At the same time, strong consumer advocacy is emerging in many Asian markets. Demand for e-cigarettes among current smokers is high, suggesting that outright bans not only fail to take their welfare into account but may have unintended consequences, including the unregulated use of potentially dangerous low-quality or contaminated products.  


Acknowledging these uncertainties, research has an integral role to play in moving optimal population-based policymaking forward in Asia as the real-world data evolve. In Japan, like the United Kingdom, emerging trends show that smoking rates have continue to fall since e-cigarettes became available, suggesting that reversal of the decline in smoking may not have occurred but leaving open many more questions for in-depth analysis. Economists have much to contribute to the public health debate and potentially furthering our understanding of a ‘harm-reduction continuum” (Fairchild et al, 2018) which encompasses access restrictions, taxation and public awareness as alternatives.  




Reitsma MB, Fullman N, Ng M, Salama JS, Abajobir A, Abate KH, Abbafati C, Abera SF, Abraham B, Abyu GY, Adebiyi AO, et al. (2017) Smoking prevalence and attributable disease burden in 195 countries and territories, 1990-2015: a systematic analysis from the Global Burden of Disease Study 2015, The Lancet,  389(10082): 1885-1906.

Cher BP, Chen C, Yoong J. (2017) Prevalence-based, disease-specific estimate of the social cost of smoking in Singapore. BMJOpen 2017 7:e014377. doi:10.1136/bmjopen-2016- 014377.


McNeill A, Brose LS, Calder R, Bauld L & Robson D (2018). Evidence review of e-cigarettes and heated tobacco products 2018. A report commissioned by Public Health England. London: Public Health England.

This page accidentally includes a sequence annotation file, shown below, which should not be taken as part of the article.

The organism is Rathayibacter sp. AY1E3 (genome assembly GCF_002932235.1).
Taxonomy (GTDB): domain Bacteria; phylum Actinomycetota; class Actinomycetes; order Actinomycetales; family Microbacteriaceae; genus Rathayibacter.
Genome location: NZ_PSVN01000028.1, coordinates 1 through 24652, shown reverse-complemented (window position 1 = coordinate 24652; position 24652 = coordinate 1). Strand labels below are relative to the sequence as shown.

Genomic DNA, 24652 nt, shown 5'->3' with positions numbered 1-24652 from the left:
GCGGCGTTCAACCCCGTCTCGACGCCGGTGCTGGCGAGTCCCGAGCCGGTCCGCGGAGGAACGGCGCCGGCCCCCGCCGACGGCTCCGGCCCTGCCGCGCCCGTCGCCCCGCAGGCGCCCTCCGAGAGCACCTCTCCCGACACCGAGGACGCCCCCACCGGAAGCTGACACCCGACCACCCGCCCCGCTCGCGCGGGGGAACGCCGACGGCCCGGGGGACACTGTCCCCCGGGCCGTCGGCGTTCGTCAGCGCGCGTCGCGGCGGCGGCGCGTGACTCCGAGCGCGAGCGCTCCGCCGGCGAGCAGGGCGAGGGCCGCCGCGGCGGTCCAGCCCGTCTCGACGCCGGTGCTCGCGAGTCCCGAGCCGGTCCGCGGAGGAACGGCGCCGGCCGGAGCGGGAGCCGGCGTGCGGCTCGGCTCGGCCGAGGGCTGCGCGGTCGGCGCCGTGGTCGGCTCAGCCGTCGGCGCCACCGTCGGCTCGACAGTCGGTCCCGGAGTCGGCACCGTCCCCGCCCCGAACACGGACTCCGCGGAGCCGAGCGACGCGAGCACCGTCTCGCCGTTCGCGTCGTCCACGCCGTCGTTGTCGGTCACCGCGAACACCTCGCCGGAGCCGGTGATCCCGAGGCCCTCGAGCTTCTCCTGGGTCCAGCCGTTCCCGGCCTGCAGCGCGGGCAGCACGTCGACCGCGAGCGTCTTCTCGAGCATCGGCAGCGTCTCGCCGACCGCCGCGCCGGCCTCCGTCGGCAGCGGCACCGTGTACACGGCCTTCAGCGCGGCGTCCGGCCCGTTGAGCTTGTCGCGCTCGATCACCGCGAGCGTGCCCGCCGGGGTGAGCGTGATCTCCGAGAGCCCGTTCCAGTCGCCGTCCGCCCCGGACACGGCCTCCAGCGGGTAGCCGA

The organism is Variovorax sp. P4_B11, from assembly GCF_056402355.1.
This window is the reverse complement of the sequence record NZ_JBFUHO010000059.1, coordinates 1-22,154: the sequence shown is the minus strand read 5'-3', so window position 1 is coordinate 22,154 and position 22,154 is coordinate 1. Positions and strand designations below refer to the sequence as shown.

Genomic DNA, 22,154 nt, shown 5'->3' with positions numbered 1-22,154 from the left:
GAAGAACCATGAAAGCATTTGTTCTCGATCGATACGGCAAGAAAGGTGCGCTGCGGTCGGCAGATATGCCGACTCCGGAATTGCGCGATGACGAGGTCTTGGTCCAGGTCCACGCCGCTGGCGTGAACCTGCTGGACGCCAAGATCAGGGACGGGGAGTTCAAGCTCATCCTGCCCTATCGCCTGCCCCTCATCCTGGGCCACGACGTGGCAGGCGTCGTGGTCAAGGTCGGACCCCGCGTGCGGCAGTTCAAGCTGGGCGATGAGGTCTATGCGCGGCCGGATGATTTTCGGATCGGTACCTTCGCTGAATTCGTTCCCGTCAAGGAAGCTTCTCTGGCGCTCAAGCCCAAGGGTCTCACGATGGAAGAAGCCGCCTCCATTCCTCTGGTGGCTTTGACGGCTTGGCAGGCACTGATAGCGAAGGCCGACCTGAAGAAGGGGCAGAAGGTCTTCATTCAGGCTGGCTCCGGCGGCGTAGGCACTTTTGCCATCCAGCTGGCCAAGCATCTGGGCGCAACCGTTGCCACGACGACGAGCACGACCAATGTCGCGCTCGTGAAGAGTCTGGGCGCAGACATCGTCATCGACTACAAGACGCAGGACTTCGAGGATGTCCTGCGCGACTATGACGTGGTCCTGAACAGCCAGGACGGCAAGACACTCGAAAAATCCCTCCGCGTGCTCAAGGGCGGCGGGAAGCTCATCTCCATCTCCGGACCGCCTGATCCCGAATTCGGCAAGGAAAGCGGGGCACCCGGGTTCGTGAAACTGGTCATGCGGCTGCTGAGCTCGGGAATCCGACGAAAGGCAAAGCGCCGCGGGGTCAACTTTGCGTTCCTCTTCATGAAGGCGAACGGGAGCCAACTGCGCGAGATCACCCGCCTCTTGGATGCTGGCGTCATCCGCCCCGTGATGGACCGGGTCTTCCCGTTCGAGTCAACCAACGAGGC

Dave, D, D Dench, M Grossman, D S Kenkel, and H Saffer (2018), “Does E-Cigarette Advertising Encourage Adult Smokers to Quit?”,  NBER Working Paper 24277.  

Fairchild ALLee JSBayer RCurran J (2018) E-Cigarettes and the Harm-Reduction Continuum. N Engl J Med. 18;378(3):216-219.


Call for manuscripts on the Economics of Mental Health


Applied Health Economics and Health Policy invites the submission of manuscripts with a focus on the economics of mental health for a special issue of the journal to be published in 2019.

Estimates suggest that the annual cost of mental illness to developed countries is around 4% of GDP and results in around 12 million days of reduced productivity each year. To further our understanding of these issues, Applied Health Economics and Health Policy is calling for papers that explore the economic dimensions of mental health. Some key questions this work may consider include:

  • Are resources allocated efficiently in mental health?

  • What is the economic cost of mental illness?

  • What would be the return on investment of a scaled-up response to the burden of mental ill health?

The Guest Editors for the special issue are Professor Chris Doran and Dr Irina Kinchin from Central Queensland University, Australia.

Please submit an abstract describing your proposed paper by 30 September 2018 to the Editor, Tim Wrightson. Full papers will be invited by 31 October 2018 with manuscripts due in March 2019.

Career Center
The iHEA Career Center allows you to post your job openings and fellowships, find potential candidates and search new positions. It is open to members and non-members alike. You are able to search by Keyword, Country, Organization, Job category and more. We encourage everyone to click here to view this wonderful resource. We do hope that you utilize this tool and should you have any questions, please reach out to
Stay Connected
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If you have anything you would like to contribute to future newsletters, please email us at